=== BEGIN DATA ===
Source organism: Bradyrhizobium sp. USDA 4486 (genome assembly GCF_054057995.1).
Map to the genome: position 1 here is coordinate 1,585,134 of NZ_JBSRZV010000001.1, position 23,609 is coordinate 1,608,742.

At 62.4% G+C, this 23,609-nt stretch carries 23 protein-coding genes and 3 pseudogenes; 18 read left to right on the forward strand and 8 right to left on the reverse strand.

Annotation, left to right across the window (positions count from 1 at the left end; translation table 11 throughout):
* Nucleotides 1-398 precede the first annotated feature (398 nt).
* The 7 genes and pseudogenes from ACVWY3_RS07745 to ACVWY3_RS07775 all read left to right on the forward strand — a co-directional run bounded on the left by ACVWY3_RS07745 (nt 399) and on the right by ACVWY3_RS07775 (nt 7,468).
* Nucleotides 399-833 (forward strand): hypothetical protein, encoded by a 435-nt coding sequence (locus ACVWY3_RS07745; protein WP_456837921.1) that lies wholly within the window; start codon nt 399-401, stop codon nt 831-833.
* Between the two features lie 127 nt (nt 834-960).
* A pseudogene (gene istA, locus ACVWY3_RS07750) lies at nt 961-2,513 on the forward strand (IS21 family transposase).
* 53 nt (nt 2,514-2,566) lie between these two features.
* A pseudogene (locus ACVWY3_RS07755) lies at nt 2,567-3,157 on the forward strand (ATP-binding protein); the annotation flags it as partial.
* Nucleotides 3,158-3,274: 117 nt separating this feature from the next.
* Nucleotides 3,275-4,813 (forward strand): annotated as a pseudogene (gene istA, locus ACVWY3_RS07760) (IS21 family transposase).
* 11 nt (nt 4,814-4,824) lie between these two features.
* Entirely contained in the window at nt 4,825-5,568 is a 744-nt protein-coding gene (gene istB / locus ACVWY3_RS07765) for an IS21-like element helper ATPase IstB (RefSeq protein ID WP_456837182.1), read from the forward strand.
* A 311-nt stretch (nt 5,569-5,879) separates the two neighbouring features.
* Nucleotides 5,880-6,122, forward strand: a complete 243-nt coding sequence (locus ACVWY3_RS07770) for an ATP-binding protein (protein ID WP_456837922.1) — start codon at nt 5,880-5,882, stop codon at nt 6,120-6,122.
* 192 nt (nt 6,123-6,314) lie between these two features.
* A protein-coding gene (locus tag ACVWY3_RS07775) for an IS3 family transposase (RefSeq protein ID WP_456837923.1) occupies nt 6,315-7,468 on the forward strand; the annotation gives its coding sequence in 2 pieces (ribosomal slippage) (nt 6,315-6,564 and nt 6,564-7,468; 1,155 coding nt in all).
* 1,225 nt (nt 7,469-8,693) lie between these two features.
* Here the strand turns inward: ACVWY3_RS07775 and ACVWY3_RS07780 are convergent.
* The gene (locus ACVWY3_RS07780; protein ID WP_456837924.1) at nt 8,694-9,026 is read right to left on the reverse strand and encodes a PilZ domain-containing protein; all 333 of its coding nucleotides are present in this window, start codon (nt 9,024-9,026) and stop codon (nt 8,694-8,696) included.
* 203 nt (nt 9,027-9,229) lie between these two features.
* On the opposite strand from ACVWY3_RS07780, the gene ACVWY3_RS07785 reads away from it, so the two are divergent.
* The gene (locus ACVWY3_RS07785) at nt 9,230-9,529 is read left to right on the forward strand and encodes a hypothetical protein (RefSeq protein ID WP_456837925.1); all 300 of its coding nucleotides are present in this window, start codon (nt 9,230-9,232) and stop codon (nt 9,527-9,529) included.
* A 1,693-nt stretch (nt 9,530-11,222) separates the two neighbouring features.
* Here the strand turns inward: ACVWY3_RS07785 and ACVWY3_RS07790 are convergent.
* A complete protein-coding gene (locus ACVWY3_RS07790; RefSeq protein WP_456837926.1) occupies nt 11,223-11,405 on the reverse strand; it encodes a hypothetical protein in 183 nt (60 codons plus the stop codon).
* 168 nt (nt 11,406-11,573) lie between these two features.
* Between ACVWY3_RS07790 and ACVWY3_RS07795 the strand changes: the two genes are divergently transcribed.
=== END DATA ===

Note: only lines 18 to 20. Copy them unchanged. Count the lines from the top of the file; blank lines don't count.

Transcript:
* 192 nt (nt 6,123-6,314) lie between these two features.
* A protein-coding gene (locus tag ACVWY3_RS07775) for an IS3 family transposase (RefSeq protein ID WP_456837923.1) occupies nt 6,315-7,468 on the forward strand; the annotation gives its coding sequence in 2 pieces (ribosomal slippage) (nt 6,315-6,564 and nt 6,564-7,468; 1,155 coding nt in all).
* 1,225 nt (nt 7,469-8,693) lie between these two features.